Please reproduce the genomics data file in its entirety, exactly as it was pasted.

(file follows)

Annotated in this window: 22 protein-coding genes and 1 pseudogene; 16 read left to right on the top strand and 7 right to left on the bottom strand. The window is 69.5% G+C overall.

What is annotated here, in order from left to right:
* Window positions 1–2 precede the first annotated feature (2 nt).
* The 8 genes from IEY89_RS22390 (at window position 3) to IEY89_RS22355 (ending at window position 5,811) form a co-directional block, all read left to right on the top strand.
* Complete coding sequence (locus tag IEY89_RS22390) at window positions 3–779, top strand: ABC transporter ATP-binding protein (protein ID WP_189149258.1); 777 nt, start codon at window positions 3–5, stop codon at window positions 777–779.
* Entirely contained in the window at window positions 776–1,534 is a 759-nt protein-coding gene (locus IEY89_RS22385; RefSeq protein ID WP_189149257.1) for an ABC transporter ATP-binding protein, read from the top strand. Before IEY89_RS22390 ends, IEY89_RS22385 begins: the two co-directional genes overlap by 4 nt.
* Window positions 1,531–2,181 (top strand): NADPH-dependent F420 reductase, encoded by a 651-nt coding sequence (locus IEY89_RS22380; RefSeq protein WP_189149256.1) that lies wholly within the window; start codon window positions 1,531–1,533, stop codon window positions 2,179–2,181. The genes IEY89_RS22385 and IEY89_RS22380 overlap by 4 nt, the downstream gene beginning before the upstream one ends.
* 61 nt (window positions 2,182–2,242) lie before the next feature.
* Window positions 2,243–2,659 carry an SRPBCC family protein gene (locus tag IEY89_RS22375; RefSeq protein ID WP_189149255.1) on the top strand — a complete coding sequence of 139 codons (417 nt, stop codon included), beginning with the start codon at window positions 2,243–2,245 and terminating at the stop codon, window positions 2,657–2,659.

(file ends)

Annotated in this window: 22 protein-coding genes and 1 pseudogene; 16 read left to right on the top strand and 7 right to left on the bottom strand. The window is 69.5% G+C overall.

What is annotated here, in order from left to right:
* Window positions 1–2 precede the first annotated feature (2 nt).
* The 8 genes from IEY89_RS22390 (at window position 3) to IEY89_RS22355 (ending at window position 5,811) form a co-directional block, all read left to right on the top strand.
* Complete coding sequence (locus tag IEY89_RS22390) at window positions 3–779, top strand: ABC transporter ATP-binding protein (protein ID WP_189149258.1); 777 nt, start codon at window positions 3–5, stop codon at window positions 777–779.
* Entirely contained in the window at window positions 776–1,534 is a 759-nt protein-coding gene (locus IEY89_RS22385; RefSeq protein ID WP_189149257.1) for an ABC transporter ATP-binding protein, read from the top strand. Before IEY89_RS22390 ends, IEY89_RS22385 begins: the two co-directional genes overlap by 4 nt.
* Window positions 1,531–2,181 (top strand): NADPH-dependent F420 reductase, encoded by a 651-nt coding sequence (locus IEY89_RS22380; RefSeq protein WP_189149256.1) that lies wholly within the window; start codon window positions 1,531–1,533, stop codon window positions 2,179–2,181. The genes IEY89_RS22385 and IEY89_RS22380 overlap by 4 nt, the downstream gene beginning before the upstream one ends.
* 61 nt (window positions 2,182–2,242) lie before the next feature.
* Window positions 2,243–2,659 carry an SRPBCC family protein gene (locus tag IEY89_RS22375; RefSeq protein ID WP_189149255.1) on the top strand — a complete coding sequence of 139 codons (417 nt, stop codon included), beginning with the start codon at window positions 2,243–2,245 and terminating at the stop codon, window positions 2,657–2,659.